Love, Simon is directed by Greg Berlanti and stars Nick Robinson as your everyday good guy in high school. He’s got great friends, a caring family structure with his mom, dad, and little sister. Everything appears normal on the surface for Simon, except for his big secret: he’s gay.
Aside from the premise only, I never saw one trailer or commercial for this movie, I went in completely blind with only good word of mouth in mind. Now I can see why all the praise for the film because it is well deserved.
Love, Simon‘s message in the importance of inclusion is thorough, sharp, and honest in this, not often told, coming-of-age drama.
Being led by a breakout performance from Nick Robinson, this film is surprisingly very well acted across the board. Robinson is so genuinely great and captivating in this role as Simon.
The film never asks the audience to sympathize or feel bad for his character, rather it asks the audience to simply relate or understand his predicament. It wouldn’t matter if the character was straight or not, it’s his struggle to tell the world who he is that is the focal point of the film.
Speaking of the character, Simon is well realized and defined throughout this story. Some films nowadays will portray a gay character only to have their defining personality trait as “just be gay.” Obviously, people in life are more than just their sexual preferences and not only does the character of Simon illustrate the idea across, but it deepens the idea home.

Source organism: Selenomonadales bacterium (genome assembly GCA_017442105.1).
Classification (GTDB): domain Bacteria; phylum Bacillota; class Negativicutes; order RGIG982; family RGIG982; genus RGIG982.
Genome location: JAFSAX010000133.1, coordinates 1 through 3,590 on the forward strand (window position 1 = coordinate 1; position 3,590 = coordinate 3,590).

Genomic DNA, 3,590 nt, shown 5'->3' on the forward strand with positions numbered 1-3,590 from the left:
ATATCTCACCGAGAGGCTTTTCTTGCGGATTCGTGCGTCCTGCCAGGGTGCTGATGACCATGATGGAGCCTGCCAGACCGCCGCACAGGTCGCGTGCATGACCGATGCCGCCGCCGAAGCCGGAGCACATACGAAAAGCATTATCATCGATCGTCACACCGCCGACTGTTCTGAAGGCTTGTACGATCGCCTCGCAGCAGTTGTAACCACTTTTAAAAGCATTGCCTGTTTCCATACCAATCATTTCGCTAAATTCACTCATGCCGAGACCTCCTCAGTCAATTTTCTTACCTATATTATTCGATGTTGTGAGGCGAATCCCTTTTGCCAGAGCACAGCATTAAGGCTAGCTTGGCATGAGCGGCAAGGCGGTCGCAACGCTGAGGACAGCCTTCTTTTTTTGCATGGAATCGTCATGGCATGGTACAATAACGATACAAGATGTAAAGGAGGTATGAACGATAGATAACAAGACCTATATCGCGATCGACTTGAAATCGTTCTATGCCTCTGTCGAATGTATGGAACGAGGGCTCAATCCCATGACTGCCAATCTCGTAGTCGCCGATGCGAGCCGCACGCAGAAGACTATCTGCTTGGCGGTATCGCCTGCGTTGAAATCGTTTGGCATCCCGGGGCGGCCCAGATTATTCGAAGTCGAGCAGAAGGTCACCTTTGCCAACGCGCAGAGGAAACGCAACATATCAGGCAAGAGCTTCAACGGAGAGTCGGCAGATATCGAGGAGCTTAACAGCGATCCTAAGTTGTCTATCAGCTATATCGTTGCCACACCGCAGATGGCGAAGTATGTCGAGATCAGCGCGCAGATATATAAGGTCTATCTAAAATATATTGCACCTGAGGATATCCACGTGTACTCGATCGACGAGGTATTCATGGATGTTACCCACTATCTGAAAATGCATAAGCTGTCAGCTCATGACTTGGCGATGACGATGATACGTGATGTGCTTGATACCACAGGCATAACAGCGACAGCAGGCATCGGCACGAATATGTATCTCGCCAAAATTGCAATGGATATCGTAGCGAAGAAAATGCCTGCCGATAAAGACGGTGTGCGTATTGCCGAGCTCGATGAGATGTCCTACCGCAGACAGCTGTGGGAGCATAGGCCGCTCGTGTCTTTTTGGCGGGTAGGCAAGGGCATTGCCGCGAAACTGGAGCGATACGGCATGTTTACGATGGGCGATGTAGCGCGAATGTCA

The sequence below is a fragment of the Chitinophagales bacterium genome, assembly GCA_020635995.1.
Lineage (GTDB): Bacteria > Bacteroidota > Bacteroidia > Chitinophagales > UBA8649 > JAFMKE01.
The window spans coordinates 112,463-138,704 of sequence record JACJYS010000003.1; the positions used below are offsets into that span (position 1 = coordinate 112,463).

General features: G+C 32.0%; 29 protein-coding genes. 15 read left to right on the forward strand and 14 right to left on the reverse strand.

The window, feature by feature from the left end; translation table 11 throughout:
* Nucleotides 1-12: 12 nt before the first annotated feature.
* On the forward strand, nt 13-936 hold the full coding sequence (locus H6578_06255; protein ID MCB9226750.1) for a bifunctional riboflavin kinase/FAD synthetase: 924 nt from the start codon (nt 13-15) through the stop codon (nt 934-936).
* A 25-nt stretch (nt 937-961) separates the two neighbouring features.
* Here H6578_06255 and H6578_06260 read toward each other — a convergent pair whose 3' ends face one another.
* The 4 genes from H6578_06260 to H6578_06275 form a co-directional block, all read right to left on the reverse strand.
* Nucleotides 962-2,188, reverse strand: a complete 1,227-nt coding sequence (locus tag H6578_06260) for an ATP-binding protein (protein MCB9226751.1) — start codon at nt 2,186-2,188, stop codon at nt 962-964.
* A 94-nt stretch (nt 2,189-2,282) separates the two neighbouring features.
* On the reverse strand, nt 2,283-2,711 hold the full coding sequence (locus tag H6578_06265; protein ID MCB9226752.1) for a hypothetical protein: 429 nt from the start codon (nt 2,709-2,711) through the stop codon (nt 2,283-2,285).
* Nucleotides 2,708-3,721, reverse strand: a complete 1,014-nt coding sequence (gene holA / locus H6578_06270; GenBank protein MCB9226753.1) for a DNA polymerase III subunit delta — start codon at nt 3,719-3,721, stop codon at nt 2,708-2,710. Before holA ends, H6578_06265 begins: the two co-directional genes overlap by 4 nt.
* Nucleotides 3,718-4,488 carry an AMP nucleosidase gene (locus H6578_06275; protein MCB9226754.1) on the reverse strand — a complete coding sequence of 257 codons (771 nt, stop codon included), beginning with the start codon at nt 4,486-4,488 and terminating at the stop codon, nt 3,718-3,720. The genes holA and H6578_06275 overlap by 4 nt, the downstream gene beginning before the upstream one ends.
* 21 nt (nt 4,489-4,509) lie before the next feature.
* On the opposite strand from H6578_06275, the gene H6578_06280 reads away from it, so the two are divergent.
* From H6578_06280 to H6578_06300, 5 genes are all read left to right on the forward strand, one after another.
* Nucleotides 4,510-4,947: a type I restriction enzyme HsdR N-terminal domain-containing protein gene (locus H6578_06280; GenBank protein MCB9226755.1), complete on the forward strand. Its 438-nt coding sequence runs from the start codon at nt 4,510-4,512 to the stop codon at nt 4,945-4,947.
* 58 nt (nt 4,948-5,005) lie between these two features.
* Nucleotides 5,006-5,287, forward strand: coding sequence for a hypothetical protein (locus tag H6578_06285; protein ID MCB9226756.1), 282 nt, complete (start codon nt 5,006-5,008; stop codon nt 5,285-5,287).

As the case being for most coming-of-age stories, it always important and crucial to have the audience on board with the situation at hand. Any given individual should be able to see themselves, in some capacity, in the shoes of a character who is struggling professional or personally.
The supporting cast were also fantastic. Josh Duhamel needs to start doing more movies such as this instead of showing up in Transformers on a yearly basis. Duhamel plays Simon’s father along with Jennifer Garner as Simon’s mother and both are very good in the film.
As far as drawbacks go, there is one unredeemable character in the film that is given some kind of arc to be a good person by the end, but it just didn’t work for me. This character was way past redemption. In addition, the ending does feel like a bit of a copout given what happens in the film earlier. Beyond those minor flaws, this is still a very enjoyable watch from start to finish.
Love, Simon is a heartfelt, emotional, and charming coming-of-age story. The film propels familiar story beats with its sharply written script, great performances, important message, and a charismatic lead in Nick Robinson.
I’m going to give Love, Simon an “A-” as my final take. Next to Black Panther, this is definitely one of the best movies out in theaters today. If it doesn’t seem like your type of film, give it the benefit of doubt. You just might surprise yourself walking out.
As always, thanks so much for reading and make sure to stay posted to Frank’s Takes for more reviews. Until next time, keep it 100.
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